Oh, any number of topics have sprung to mind while I’ve been driving: grumbling about GM’s industrial design choices, the quality of local roads, the easily-eroded border between routine and chaos…
And these come together, roughly, when I hit a pothole.
The asphalt mix around here is optimized for milder winters, and the unusual combinations of hard freezes, thaws, and precipitation types have combined to create some truly impressive divots/ruts/axle-breakers.
I say ‘axle-breakers’, but I am not fearing for my car’s axles. I’m thinking of my Saturn’s ignition cylinder, that inconvenient little part that cost just enough to make GM opt for inaction, prioritizing their bottom line over the lives of drivers, passengers, and innocent bystanders.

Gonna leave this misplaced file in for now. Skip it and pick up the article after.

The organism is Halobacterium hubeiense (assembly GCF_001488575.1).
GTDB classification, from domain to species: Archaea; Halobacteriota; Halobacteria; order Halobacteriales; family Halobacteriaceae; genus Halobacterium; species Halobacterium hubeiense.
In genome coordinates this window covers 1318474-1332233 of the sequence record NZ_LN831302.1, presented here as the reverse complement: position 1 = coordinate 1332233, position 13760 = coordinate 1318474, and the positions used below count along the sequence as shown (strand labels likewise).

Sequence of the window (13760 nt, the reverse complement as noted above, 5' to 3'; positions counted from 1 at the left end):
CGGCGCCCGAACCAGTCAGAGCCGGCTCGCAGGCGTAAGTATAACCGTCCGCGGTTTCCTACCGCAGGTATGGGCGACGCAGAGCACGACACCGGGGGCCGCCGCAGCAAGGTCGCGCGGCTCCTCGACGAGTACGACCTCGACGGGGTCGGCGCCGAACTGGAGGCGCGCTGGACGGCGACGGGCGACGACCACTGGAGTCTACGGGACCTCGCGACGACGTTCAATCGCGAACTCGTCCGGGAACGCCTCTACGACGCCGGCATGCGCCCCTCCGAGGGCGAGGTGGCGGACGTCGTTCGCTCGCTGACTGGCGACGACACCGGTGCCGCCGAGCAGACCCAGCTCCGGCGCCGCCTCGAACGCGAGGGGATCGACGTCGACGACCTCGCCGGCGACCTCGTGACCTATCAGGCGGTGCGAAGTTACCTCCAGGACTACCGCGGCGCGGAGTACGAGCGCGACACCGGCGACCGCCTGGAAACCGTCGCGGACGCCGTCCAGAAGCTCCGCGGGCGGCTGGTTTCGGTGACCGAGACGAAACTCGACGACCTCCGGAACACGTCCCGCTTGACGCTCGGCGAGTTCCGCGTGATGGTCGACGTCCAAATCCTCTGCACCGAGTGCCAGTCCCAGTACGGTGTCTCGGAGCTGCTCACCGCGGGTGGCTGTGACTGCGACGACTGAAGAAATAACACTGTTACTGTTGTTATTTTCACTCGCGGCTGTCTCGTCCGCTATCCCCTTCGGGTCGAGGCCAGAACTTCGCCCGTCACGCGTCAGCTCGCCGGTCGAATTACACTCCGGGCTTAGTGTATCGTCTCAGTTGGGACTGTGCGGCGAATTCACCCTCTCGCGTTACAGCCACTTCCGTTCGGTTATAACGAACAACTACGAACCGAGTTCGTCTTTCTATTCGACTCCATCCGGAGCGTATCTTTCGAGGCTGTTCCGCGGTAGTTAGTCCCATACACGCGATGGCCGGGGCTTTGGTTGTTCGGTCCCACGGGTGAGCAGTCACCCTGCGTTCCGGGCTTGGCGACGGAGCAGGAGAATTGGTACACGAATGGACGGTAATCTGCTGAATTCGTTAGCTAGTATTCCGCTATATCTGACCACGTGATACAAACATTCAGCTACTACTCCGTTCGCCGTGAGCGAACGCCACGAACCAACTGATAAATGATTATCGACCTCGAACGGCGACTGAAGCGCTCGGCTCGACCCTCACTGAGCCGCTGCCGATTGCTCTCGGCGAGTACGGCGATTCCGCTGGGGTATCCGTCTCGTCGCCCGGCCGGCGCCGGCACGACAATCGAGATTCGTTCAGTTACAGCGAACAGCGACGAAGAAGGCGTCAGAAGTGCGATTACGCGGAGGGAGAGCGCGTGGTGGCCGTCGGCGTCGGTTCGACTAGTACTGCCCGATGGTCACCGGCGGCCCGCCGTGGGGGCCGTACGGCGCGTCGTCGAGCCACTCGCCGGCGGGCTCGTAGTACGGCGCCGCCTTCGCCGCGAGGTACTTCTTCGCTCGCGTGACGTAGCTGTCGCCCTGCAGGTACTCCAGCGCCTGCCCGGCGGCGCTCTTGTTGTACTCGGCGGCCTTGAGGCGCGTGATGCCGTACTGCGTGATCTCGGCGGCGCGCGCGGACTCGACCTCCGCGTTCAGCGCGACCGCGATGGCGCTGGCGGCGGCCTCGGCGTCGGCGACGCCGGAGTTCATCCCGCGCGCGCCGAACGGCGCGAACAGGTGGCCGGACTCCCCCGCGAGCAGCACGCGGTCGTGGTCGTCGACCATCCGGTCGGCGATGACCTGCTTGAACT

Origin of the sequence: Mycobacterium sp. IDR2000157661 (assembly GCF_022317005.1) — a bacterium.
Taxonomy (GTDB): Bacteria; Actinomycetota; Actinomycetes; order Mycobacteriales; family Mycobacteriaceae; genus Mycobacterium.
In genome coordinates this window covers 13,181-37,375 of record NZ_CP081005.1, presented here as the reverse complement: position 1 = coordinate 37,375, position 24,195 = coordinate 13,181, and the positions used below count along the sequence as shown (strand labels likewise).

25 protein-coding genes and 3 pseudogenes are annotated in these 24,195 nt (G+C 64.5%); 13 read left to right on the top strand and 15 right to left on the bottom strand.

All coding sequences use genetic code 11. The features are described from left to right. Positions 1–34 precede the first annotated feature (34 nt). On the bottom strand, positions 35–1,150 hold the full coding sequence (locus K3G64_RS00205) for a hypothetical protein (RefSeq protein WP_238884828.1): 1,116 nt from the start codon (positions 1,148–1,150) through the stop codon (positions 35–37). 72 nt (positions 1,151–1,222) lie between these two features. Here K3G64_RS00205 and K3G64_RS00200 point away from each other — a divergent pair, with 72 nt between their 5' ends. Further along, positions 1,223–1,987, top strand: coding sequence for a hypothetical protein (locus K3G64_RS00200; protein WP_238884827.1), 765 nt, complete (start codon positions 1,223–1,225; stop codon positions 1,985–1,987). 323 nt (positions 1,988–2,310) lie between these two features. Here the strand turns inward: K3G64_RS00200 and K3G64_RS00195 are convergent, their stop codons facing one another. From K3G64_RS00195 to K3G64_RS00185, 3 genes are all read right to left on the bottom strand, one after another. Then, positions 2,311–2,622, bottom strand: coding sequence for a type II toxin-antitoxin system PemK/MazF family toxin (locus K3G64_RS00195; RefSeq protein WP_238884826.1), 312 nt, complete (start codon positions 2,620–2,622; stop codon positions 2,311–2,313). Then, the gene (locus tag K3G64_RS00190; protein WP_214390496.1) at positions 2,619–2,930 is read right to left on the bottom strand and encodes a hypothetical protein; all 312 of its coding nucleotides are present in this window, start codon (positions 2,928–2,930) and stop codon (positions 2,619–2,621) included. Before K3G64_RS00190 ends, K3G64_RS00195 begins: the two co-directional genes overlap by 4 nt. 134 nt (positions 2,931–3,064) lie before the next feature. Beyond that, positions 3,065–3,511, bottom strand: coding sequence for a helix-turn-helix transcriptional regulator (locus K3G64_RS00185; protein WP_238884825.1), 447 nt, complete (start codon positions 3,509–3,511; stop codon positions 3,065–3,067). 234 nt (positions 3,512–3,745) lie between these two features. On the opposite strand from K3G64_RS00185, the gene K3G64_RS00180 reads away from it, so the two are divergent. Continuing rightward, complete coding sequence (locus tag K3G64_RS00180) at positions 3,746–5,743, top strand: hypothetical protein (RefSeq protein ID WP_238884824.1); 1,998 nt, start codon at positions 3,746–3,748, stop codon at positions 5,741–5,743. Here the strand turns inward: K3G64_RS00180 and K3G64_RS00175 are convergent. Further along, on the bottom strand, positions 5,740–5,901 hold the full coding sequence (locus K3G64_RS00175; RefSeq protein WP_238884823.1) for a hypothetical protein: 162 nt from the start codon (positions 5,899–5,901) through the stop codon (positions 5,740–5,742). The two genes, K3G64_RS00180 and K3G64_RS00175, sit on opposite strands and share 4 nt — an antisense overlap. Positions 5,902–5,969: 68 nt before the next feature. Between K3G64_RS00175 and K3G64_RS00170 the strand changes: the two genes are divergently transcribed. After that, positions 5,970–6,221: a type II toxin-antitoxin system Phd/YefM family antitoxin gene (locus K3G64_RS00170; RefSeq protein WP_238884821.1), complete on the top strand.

For many people, the idea that a bump in the road could disable ones car is conveniently abstract. They’ve hit bumps before while driving their cars, and are none the worse for wear. They might think removing their keyfobs and other janglies from their ignition keys to be overkill.
Not so with me. I haven’t lost a loved one to this engineering fiasco, but I did once clip a curb on a rough patch of road one night when coming up off a highway… and my Ion went dead. An unfamiliar light flashed on the dash as everything went out, my brakes and steering were “gone”…. and I was heading straight towards a corner gas station.
Thank heaven no one else was in the area at the time. Thank heaven I’ve driven cars without power steering, and know that stomping down on the brakes is better than doing nothing. I wrenched the wheel as hard as I could and came to a stop in the lane between the pumps, rather than through one of the pumps.
I turned the car off and sat in the darkness for a while.